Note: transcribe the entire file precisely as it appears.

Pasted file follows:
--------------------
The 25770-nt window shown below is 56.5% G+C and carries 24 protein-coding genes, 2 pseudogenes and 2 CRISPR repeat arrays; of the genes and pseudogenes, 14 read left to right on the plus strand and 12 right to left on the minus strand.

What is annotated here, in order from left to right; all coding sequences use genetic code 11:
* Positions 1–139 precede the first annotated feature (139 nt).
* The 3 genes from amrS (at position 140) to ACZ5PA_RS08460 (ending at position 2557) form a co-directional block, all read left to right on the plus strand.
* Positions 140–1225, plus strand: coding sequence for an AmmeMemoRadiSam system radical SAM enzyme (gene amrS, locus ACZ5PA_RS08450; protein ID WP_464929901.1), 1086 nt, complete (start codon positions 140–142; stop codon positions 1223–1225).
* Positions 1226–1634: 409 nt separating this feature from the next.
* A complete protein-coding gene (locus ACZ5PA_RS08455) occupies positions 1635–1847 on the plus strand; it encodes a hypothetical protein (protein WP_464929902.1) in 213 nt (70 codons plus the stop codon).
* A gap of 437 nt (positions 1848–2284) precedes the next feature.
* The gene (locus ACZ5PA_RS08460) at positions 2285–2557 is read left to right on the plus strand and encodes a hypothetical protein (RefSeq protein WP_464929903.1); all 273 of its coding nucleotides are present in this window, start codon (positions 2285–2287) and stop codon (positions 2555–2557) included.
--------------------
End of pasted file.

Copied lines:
The 25770-nt window shown below is 56.5% G+C and carries 24 protein-coding genes, 2 pseudogenes and 2 CRISPR repeat arrays; of the genes and pseudogenes, 14 read left to right on the plus strand and 12 right to left on the minus strand.

What is annotated here, in order from left to right; all coding sequences use genetic code 11:
* Positions 1–139 precede the first annotated feature (139 nt).
* The 3 genes from amrS (at position 140) to ACZ5PA_RS08460 (ending at position 2557) form a co-directional block, all read left to right on the plus strand.
* Positions 140–1225, plus strand: coding sequence for an AmmeMemoRadiSam system radical SAM enzyme (gene amrS, locus ACZ5PA_RS08450; protein ID WP_464929901.1), 1086 nt, complete (start codon positions 140–142; stop codon positions 1223–1225).
* Positions 1226–1634: 409 nt separating this feature from the next.
* A complete protein-coding gene (locus ACZ5PA_RS08455) occupies positions 1635–1847 on the plus strand; it encodes a hypothetical protein (protein WP_464929902.1) in 213 nt (70 codons plus the stop codon).
* A gap of 437 nt (positions 1848–2284) precedes the next feature.
* The gene (locus ACZ5PA_RS08460) at positions 2285–2557 is read left to right on the plus strand and encodes a hypothetical protein (RefSeq protein WP_464929903.1); all 273 of its coding nucleotides are present in this window, start codon (positions 2285–2287) and stop codon (positions 2555–2557) included.